The Failure of the Baldwin Hills Reservoir Dam
On December 14, 1963, the dam built to contain the Baldwin Hill Reservoir located in southwest Los Angeles failed, releasing 250 million gallons of water into the housing subdivisions below the dam. Approximately 277 homes were damaged or destroyed and five people were killed by the disaster (Hamilton and Meehan, 1971). Although there is speculation that waterflooding operations in the Inglewood Oil Field (located to the west and south of the reservoir) were partially to blame for the failure of the reservoir dam, the dam itself did not fail due to an induced earthquake. Records from the Seismographic Laboratory of the California Institute of Technology located 15 miles northeast of the reservoir showed no earthquakes large enough to cause internal damage to the reservoir during the period 1950-1963 (Jansen, 1988). Instead, the sealing layers in the floor of the reservoir failed due to the “creep” of several geologic fractures below the reservoir, which caused the release of water through the floor of the reservoir that resulted in the structural failure of the dam itself.
The Baldwin Hills Reservoir was constructed between 1947 and 1951 by the Los Angeles Department of Water and Power. The reservoir was constructed on a hilltop and was formed by a dam on the north side and earthen dikes on the other three sides, which were constructed of materials excavated from the reservoir bowl. The soil under the reservoir was composed of porous material and was bisected by three known geologic faults (Jansen, 1988). The floor of the reservoir was made watertight by the use of two layers of asphalt with compacted earth between them. Below the upper layer of asphalt and earth, a level of pea gravel with tile drains was installed to allow the monitoring of leakage from the bottom of the reservoir. Extensive discharge from the drainage system was recorded during the initial filling of the reservoir, and filling was discontinued until repairs to the reservoir could be made (Jansen, 1988). Cracking in concrete portions of the reservoir was noted as early as 1951.
The Inglewood Oil Field was discovered in 1924 and covered approximately 1,200 acres when fully developed. At the time of the failure of Baldwin Hills Dam in 1963, the field had more than 600 producing wells, and the closest wells were located within 700 feet of the reservoir structure. The oil reservoir is divided into multiple compartments due to a series of geologic faults. Several of these faults not only divide the Inglewood Oil Field but also continue to the surface and are present on the site of the Baldwin Hills Reservoir. The depth of the wells in the Inglewood Field is between 2,000 and 4,000 feet. Due to subsurface fluid withdrawal, the ground level above the field exhibited a surface subsidence of approximately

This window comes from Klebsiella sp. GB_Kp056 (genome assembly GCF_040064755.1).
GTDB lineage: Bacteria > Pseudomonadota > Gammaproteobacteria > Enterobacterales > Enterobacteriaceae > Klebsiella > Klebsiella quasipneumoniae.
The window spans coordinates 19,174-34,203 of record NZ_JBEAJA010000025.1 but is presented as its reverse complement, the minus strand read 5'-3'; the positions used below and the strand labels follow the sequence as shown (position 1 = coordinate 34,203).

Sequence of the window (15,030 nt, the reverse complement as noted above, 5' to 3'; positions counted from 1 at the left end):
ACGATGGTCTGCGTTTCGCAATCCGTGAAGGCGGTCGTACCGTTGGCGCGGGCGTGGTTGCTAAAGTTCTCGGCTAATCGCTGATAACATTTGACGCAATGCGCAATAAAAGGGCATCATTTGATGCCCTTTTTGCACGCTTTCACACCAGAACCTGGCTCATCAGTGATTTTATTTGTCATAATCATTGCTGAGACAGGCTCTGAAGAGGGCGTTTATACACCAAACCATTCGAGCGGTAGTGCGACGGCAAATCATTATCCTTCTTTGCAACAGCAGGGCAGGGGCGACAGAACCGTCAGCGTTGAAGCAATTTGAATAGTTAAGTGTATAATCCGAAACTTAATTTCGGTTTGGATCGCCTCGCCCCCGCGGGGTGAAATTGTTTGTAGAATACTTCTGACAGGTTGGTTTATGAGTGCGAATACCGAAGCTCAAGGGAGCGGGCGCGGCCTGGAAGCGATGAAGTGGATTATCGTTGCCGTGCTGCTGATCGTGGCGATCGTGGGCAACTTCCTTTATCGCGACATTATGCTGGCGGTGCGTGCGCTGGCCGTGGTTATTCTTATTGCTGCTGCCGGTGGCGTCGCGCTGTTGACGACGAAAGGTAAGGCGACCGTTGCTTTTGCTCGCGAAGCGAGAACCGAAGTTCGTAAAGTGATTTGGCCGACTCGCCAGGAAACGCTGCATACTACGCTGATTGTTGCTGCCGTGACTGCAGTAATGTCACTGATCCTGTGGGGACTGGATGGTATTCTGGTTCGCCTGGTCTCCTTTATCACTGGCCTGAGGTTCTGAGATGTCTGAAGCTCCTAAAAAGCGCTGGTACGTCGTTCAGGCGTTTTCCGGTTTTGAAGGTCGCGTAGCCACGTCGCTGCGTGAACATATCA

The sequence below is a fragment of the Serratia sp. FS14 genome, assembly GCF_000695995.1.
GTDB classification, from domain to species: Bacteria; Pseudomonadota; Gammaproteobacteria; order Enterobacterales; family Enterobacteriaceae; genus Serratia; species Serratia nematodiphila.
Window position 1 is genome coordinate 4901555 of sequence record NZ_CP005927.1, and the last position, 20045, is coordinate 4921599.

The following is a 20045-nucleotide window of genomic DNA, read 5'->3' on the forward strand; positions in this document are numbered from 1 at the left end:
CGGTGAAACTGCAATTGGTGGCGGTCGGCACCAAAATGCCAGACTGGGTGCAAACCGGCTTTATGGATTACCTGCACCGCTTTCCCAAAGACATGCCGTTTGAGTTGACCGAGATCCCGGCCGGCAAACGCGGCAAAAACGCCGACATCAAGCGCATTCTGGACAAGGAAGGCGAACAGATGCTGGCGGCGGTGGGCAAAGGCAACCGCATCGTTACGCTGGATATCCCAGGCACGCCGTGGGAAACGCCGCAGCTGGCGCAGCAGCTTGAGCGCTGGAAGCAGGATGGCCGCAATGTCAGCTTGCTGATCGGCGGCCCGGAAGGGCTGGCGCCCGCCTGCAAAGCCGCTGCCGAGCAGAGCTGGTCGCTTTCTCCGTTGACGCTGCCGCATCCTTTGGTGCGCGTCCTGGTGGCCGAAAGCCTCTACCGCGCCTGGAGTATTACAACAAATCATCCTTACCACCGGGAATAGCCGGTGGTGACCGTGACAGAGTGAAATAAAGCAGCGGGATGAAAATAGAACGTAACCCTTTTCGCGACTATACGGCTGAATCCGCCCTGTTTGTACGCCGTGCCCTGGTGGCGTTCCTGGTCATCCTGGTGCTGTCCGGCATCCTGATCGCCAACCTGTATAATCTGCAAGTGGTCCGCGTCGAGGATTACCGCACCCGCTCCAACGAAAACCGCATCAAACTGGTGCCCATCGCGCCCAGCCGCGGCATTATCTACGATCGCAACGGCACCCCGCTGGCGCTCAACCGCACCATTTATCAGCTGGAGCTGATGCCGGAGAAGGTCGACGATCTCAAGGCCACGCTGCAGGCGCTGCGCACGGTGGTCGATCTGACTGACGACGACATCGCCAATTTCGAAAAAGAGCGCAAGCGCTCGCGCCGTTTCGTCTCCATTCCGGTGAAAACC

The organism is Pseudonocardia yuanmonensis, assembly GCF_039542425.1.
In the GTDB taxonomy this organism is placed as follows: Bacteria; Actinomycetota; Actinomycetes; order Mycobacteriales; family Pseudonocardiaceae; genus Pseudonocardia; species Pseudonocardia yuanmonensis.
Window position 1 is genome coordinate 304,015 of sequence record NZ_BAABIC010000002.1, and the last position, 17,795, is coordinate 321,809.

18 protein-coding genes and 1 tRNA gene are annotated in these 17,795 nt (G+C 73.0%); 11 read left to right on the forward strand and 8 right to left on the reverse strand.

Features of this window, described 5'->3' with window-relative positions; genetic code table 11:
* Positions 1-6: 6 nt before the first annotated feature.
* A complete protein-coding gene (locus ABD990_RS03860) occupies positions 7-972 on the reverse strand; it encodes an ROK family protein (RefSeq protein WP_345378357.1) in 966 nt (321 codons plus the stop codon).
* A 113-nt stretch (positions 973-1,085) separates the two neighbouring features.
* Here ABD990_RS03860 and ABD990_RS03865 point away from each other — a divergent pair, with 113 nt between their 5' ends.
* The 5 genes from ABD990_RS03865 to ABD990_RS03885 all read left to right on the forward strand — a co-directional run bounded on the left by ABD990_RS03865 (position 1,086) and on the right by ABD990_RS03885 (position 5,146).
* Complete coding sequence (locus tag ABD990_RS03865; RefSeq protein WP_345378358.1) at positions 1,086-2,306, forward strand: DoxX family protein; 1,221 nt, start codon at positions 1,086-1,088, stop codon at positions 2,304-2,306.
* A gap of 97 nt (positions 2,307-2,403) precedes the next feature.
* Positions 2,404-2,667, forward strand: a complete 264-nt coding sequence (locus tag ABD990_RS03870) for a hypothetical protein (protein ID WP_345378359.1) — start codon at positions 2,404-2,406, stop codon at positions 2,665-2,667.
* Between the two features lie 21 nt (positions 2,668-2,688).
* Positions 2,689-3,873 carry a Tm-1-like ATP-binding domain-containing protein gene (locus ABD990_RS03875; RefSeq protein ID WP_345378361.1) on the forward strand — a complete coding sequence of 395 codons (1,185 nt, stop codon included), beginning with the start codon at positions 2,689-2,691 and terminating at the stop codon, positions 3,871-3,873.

10 feet by 1964. In order to increase production, waterflooding operations were commenced in 1954 and expanded in 1955 and 1961. These injection operations increased pore pressure in portions of the oil field from 50 psi to over 850 psi by 1963 (Hamilton and Meehan, 1971). Injection depths were as shallow as 1,200 feet.
The dam structure failed due to subsurface leakage of reservoir water beneath the floor of the impoundment and under the foundation of the dam itself. The subsurface leakage was caused by a cracked seal extending across the floor of the reservoir in line with the breach in the dam (Jansen, 1988). Movement of the geologic faults crossing the floor of the reservoir with downward displacement of 2 to 7 inches on the western side of several faults caused cracking in the asphalt membrane seal and allowed water to enter the porous soil beneath the dam. Later excavations of the bottom of the reservoir indicated that leakage had occurred for an appreciable amount of time before the dam failure. The slow movement of the faults beneath the reservoir has been attributed to (1) natural causes inherent in the geologic setting, (2) subsidence of the ground surface caused by oil and gas operations or by the filling of the reservoir with water, or (3) pressure injection of water in the Inglewood Field at shallow depths for oil and gas operations and in the presence of a fault system.
Hamilton, D.H., and R.L. Meehan. 1971. Ground rupture in the Baldwin Hills. Science 172(3981):326-406.
Jansen, R.B. 1988. Advanced Dam Engineering for Design, Construction, and Rehabilitation. New York: Springer.